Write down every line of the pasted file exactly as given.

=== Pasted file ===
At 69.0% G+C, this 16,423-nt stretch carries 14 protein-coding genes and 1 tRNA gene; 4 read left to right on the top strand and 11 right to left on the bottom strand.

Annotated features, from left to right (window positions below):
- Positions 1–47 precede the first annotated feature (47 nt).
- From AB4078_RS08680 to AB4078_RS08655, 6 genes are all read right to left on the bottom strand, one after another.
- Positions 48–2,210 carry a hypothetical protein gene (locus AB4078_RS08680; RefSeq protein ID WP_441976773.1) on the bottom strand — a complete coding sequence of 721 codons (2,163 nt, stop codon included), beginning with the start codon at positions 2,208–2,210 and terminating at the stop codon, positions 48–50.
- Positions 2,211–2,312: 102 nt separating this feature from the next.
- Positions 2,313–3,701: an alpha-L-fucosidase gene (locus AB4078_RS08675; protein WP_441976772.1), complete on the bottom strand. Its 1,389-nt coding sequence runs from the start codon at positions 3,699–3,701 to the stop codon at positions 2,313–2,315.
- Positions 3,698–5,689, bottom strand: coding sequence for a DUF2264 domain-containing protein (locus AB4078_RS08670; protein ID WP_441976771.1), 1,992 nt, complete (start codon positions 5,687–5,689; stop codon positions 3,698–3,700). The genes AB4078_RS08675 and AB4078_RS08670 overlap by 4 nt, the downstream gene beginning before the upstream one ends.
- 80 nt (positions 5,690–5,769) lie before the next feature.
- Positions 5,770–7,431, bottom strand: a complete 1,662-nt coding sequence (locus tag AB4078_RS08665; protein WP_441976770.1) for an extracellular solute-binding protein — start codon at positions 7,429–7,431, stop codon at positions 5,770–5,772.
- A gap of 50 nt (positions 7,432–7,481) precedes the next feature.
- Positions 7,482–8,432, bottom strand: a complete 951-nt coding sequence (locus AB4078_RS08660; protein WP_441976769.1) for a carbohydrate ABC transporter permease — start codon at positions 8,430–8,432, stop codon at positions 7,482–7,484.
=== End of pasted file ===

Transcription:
At 69.0% G+C, this 16,423-nt stretch carries 14 protein-coding genes and 1 tRNA gene; 4 read left to right on the top strand and 11 right to left on the bottom strand.

Annotated features, from left to right (window positions below):
- Positions 1–47 precede the first annotated feature (47 nt).
- From AB4078_RS08680 to AB4078_RS08655, 6 genes are all read right to left on the bottom strand, one after another.
- Positions 48–2,210 carry a hypothetical protein gene (locus AB4078_RS08680; RefSeq protein ID WP_441976773.1) on the bottom strand — a complete coding sequence of 721 codons (2,163 nt, stop codon included), beginning with the start codon at positions 2,208–2,210 and terminating at the stop codon, positions 48–50.
- Positions 2,211–2,312: 102 nt separating this feature from the next.
- Positions 2,313–3,701: an alpha-L-fucosidase gene (locus AB4078_RS08675; protein WP_441976772.1), complete on the bottom strand. Its 1,389-nt coding sequence runs from the start codon at positions 3,699–3,701 to the stop codon at positions 2,313–2,315.
- Positions 3,698–5,689, bottom strand: coding sequence for a DUF2264 domain-containing protein (locus AB4078_RS08670; protein ID WP_441976771.1), 1,992 nt, complete (start codon positions 5,687–5,689; stop codon positions 3,698–3,700). The genes AB4078_RS08675 and AB4078_RS08670 overlap by 4 nt, the downstream gene beginning before the upstream one ends.
- 80 nt (positions 5,690–5,769) lie before the next feature.
- Positions 5,770–7,431, bottom strand: a complete 1,662-nt coding sequence (locus tag AB4078_RS08665; protein WP_441976770.1) for an extracellular solute-binding protein — start codon at positions 7,429–7,431, stop codon at positions 5,770–5,772.
- A gap of 50 nt (positions 7,432–7,481) precedes the next feature.
- Positions 7,482–8,432, bottom strand: a complete 951-nt coding sequence (locus AB4078_RS08660; protein WP_441976769.1) for a carbohydrate ABC transporter permease — start codon at positions 8,430–8,432, stop codon at positions 7,482–7,484.